Bugatti hints at future EV limousine, possibly with resurrected Royale name

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Ettore and Jean Bugatti built just six Type 41 Royales, a car so magnificent that it remains the standard by which luxury cars are measured. So it is no surprise that Bugatti is rumored to be reviving the revered nameplate—on an electric vehicle.

When Volkswagen Group resurrected Bugatti in 1999, it wanted to build the fastest production car in the world. That raison d’etre has changed. “In Bugatti’s future, maximum speed does not play the leading role any more,” company president Stephan Winkelmann told Car. “From now on, we are going to put an emphasis on ultimate overall vehicle dynamics, lightweight and modern sustainable luxury.”

Like the original Royale, the new model slated for 2023 will be a limousine. But it will break with tradition by ditching the 779-cubic-inch straight-eight (which doesn’t sound very sustainable) for an electric drivetrain. Car says that the new Royale will ride on a stretched version of the upcoming Porsche Taycan EV’s J1 platform.

Given that the Taycan is just 189 inches long, it will be a considerable stretch if Bugatti wants the new Royale to mirror the original, which, at 252 inches, has more than five feet on the Porsche. Bugatti is expected to make liberal use of composite materials to keep weight down.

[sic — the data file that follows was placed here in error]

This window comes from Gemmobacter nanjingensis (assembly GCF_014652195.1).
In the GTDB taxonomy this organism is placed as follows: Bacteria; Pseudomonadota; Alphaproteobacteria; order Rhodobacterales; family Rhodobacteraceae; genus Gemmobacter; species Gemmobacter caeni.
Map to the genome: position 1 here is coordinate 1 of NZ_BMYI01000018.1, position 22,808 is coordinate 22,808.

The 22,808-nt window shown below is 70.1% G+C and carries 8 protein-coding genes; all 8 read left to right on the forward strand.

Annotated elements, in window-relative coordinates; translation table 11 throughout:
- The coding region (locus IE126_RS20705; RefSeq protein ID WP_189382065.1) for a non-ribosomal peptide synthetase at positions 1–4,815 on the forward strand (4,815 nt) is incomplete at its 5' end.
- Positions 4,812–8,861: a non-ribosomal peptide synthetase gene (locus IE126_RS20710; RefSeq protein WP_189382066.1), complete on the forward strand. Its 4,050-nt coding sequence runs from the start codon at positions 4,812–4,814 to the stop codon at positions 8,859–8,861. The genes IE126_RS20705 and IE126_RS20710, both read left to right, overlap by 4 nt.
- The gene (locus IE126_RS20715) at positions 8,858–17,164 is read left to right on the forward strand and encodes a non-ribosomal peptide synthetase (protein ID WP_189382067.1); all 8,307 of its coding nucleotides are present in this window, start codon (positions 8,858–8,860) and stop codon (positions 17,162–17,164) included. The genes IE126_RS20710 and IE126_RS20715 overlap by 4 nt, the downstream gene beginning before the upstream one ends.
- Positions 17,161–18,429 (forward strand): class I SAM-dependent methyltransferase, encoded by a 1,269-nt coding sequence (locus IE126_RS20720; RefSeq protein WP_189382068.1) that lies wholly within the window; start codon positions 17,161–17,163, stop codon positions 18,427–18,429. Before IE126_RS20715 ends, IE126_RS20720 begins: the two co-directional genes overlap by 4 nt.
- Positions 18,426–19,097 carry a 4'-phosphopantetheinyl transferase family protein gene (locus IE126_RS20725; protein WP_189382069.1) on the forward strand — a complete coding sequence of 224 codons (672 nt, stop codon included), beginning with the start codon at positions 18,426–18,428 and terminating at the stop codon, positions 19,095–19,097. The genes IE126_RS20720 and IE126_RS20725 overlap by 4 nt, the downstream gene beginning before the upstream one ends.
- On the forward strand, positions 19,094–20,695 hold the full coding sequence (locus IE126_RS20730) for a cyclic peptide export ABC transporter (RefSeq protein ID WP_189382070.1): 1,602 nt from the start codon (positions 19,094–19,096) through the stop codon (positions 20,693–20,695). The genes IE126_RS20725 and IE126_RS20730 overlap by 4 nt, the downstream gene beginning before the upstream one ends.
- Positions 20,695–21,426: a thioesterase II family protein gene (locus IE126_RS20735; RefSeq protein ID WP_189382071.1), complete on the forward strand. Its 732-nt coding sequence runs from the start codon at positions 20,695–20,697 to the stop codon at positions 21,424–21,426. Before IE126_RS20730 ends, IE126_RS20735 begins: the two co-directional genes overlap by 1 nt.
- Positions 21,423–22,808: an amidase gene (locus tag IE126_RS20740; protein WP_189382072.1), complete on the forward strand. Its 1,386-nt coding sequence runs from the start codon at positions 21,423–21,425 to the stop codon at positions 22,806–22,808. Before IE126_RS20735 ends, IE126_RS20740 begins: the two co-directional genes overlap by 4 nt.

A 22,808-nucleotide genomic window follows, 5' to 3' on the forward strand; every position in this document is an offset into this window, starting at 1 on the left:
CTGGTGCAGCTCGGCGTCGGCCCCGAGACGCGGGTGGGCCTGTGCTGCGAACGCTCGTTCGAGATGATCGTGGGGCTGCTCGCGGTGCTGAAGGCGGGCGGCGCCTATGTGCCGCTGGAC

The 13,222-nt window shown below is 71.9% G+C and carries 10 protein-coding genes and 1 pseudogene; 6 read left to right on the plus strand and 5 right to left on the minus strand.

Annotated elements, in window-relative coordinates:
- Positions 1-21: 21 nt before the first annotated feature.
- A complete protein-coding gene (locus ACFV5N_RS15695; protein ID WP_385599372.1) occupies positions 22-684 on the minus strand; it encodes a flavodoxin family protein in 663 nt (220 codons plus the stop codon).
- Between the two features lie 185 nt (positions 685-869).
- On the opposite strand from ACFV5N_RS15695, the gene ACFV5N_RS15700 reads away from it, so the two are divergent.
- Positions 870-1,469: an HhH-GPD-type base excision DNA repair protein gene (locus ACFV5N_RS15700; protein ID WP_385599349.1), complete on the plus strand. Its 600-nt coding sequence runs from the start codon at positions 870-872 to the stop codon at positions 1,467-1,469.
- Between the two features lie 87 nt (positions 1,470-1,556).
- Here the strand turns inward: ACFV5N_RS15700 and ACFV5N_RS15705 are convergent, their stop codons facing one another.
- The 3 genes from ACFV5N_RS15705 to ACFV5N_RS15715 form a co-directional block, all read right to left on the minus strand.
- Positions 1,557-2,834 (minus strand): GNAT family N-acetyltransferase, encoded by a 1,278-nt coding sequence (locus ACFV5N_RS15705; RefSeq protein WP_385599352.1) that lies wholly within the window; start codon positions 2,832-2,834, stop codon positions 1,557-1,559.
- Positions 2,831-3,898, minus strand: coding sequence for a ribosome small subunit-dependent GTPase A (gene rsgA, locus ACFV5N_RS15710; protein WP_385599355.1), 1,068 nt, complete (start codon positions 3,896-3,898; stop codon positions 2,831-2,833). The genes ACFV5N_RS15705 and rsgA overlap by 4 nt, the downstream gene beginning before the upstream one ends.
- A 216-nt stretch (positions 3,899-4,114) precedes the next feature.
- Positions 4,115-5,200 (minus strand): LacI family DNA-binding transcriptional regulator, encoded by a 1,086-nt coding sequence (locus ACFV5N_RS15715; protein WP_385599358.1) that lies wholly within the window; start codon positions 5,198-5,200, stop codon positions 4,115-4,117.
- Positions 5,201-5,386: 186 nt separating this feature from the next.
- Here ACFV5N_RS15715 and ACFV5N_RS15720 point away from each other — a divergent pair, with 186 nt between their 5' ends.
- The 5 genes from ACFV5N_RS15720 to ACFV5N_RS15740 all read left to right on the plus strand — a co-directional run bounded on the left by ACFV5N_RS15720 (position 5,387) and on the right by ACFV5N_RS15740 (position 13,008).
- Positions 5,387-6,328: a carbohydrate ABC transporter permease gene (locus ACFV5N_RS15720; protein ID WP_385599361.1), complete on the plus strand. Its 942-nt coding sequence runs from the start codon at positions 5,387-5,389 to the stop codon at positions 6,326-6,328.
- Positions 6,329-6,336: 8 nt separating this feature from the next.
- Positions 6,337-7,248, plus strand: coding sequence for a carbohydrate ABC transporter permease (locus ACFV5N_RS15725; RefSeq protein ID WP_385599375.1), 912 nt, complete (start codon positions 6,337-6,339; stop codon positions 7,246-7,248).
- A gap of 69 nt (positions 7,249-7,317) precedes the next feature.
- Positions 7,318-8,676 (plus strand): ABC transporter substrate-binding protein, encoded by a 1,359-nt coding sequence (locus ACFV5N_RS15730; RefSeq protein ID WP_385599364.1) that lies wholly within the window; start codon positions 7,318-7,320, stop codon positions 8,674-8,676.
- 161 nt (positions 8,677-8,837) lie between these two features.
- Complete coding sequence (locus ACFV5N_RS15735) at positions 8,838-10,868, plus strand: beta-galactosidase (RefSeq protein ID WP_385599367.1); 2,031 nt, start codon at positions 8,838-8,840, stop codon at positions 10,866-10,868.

Bugatti Galibier Concept front 3/4
Bugatti Galibier Concept
Bugatti Galibier Concept overhead
Bugatti Galibier Concept

Bugatti Galibier Concept
Bugatti Galibier Concept

The current trend in electric propulsion is the development of solid-state batteries. Replacing the liquid or gel electrolytes in conventional lithium-ion batteries with a solid substitute could make cells smaller and more powerful. As the new Royale is still four years away, it is hoped that the solid-state power packs will be developed in time to use them.

Car says the all-wheel-drive über-limo will rely on three electric motors with a combined output of 870 horsepower. With two of them almost certainly slated for the rear axles, you can expect Bugatti engineers to use torque vectoring to improve handling. Other tech features will likely include fully driverless operation and a digital concierge service.

In terms of styling, an updated version of the 2009 Galibier luxury sedan concept would not be unexpected.

As with the original Royale, Bugatti will offer an unrivaled level of interior customization and may even offer a catalog of coachbuilt bodies from which to choose in the ultimate in personalization. Not bad for a car expected to cost $800,000 or so.

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